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 You are in: Under Secretary for Public Diplomacy and Public Affairs > Bureau of Public Affairs > Bureau of Public Affairs: Press Relations Office > Press Releases (Other) > 2006 > January
Media Note
Sean McCormack
Washington, DC
January 19, 2006

United States and the Republic of Korea Launch Strategic Consultation for Allied Partnership

Following is the text of a joint United States-Republic of Korea statement on the launch of the Strategic Consultation for Allied Partnership.

Begin Text:

The first session of the U.S.–ROK Strategic Consultation for Allied Partnership was held January 19, 2006, in Washington, D.C. The decision to launch a ministerial-level strategic consultative process was made at the Gyeongju Summit in November 2005 and signifies the growing reach and ambitions of the partnership between the United States and the Republic of Korea.

The U.S.–ROK alliance was forged in battle and tested through the long years of the Cold War. Today, our alliance remains a bulwark of stability in Northeast Asia and our security cooperation has provided a framework for the development and growth of our economic ties and the nurturing and protection of common values rooted in shared respect for democracy, human rights and the rule of law.

Secretary of State Condoleezza Rice and Foreign Minister Ban Ki-Moon agreed that the U.S.-ROK partnership encompasses a broad range of interests and goals. The Strategic Consultation for Allied Partnership aspires through regular high-level meetings supported by senior-level discussions to harness and focus the respective strengths of our societies to resolve pressing regional and global challenges.

Secretary Rice and Foreign Minister Ban set out a dynamic agenda for future discussions within the framework of the Strategic Consultations. Their emphasis is on creative initiatives producing concrete results and highlighting cooperation between the two countries. Key initiatives include:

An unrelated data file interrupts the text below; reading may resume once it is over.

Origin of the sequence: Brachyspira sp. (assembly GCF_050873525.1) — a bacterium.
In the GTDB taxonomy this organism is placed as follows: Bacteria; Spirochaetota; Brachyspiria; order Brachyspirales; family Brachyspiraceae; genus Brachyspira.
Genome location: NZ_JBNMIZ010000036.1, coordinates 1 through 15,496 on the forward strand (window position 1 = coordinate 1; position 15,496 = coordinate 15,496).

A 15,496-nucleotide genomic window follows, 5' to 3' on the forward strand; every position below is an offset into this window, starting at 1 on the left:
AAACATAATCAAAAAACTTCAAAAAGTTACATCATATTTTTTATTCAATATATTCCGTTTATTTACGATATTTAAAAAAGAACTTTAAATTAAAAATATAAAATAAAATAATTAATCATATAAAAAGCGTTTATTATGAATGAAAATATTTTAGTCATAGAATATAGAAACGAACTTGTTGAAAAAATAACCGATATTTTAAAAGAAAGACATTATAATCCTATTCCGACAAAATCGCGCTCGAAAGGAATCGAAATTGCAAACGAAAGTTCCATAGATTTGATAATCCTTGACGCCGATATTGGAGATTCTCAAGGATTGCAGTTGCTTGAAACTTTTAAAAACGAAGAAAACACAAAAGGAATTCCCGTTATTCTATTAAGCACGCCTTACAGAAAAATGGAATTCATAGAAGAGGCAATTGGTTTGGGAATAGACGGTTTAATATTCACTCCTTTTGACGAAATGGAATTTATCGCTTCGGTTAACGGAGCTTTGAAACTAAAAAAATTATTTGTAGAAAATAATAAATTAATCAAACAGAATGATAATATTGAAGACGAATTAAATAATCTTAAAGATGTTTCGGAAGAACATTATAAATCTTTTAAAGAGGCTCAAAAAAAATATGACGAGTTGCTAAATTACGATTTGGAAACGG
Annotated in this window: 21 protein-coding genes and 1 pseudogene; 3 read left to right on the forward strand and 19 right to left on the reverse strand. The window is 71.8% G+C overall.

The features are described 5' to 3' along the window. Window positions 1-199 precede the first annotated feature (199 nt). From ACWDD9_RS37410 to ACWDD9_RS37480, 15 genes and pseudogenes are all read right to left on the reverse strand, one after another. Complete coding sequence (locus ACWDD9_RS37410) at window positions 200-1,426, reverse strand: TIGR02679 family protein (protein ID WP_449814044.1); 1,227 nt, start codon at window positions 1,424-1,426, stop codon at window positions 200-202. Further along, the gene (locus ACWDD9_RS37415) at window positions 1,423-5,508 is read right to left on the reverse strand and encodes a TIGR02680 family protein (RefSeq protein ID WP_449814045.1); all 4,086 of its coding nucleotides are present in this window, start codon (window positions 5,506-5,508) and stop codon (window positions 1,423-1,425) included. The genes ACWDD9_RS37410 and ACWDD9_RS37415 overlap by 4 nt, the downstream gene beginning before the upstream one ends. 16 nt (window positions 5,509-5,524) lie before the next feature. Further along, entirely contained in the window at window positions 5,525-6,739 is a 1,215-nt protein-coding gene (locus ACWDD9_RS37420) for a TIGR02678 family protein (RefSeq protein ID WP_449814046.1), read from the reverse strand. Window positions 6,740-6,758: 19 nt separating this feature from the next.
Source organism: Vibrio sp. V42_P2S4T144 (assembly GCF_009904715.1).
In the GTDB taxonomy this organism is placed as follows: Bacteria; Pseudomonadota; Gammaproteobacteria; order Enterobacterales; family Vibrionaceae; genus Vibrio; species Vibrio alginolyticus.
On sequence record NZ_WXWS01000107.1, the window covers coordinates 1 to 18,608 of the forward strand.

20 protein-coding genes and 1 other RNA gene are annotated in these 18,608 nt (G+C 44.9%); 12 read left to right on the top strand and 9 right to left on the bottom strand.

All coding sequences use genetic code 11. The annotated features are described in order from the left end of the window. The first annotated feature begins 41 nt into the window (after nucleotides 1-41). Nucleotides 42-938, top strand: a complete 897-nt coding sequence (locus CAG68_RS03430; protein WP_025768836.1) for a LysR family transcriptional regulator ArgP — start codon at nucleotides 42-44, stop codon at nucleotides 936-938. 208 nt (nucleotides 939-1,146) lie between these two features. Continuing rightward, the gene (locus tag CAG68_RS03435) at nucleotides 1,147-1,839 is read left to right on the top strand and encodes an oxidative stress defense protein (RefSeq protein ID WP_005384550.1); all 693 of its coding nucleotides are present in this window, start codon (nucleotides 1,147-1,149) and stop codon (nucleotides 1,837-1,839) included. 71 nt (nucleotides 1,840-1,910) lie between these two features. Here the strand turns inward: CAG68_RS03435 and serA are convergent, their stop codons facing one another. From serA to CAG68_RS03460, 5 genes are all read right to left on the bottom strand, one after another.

-- Cooperation and coordination of efforts to promote freedom, democratic institutions and human rights worldwide, demonstrated by their successful shared effort in Iraq and Afghanistan;

-- Strengthened cooperation on fighting terrorism, and exerting common efforts for the observance and implementation of international security cooperation regimes for the prevention of proliferation of Weapons of Mass Destruction and their delivery means;

-- Coordination and combination of efforts to develop comprehensive international strategies to fight transnational pandemic disease;

-- Maintaining a strong U.S.-ROK alliance to contribute to peace and stability in Northeast Asia, leading possibly to an eventual regional multinational mechanism for security cooperation;

-- Developing common approaches to reinforcing peace and stability through multilateral peacekeeping and improved collaboration on crisis response and disaster management.

These initiatives will form the core of the agenda for a U.S.–ROK sub-Ministerial dialogue chaired by Under Secretary Nicholas Burns and his counterpart, Vice Foreign Minister Yu Myung-Hwan, in Seoul.

Regarding the issue of strategic flexibility of U.S. forces in the ROK, Secretary Rice and Foreign Minister Ban confirmed the understanding of both governments as follows: The ROK, as an ally, fully understands the rationale for the transformation of the U.S. global military strategy, and respects the necessity for strategic flexibility of the U.S. forces in the ROK. In the implementation of strategic flexibility, the U.S. respects the ROK position that it shall not be involved in a regional conflict in Northeast Asia against the will of the Korean people.

Together, the Ministers expressed hope that a basis for a permanent peace regime on the Korean Peninsula can be explored in the course of resolving the North Korean nuclear issue. Secretary Rice and Minister Ban reaffirmed that efforts to establish a peace regime on the Korean Peninsula will be based on the U.S.-ROK alliance.

The two Ministers discussed steps the two countries can take together to end the threat from the DPRK’s nuclear weapons and programs. They agreed that the DPRK must return promptly to the Six-Party Talks and that the focus of future discussions in Beijing must be on steps to implement the September 19 Joint Statement.

The two Ministers welcomed recent progress in U.S.-Korea trade relations, and discussed ways to further deepen bilateral economic cooperation.

Secretary Rice and Minister Ban welcomed the inauguration of the Strategic Consultation for Allied Partnership, viewing it as an important contribution to the strength of the bilateral relationship. They pledged sustained follow up through further discussions later in the year.


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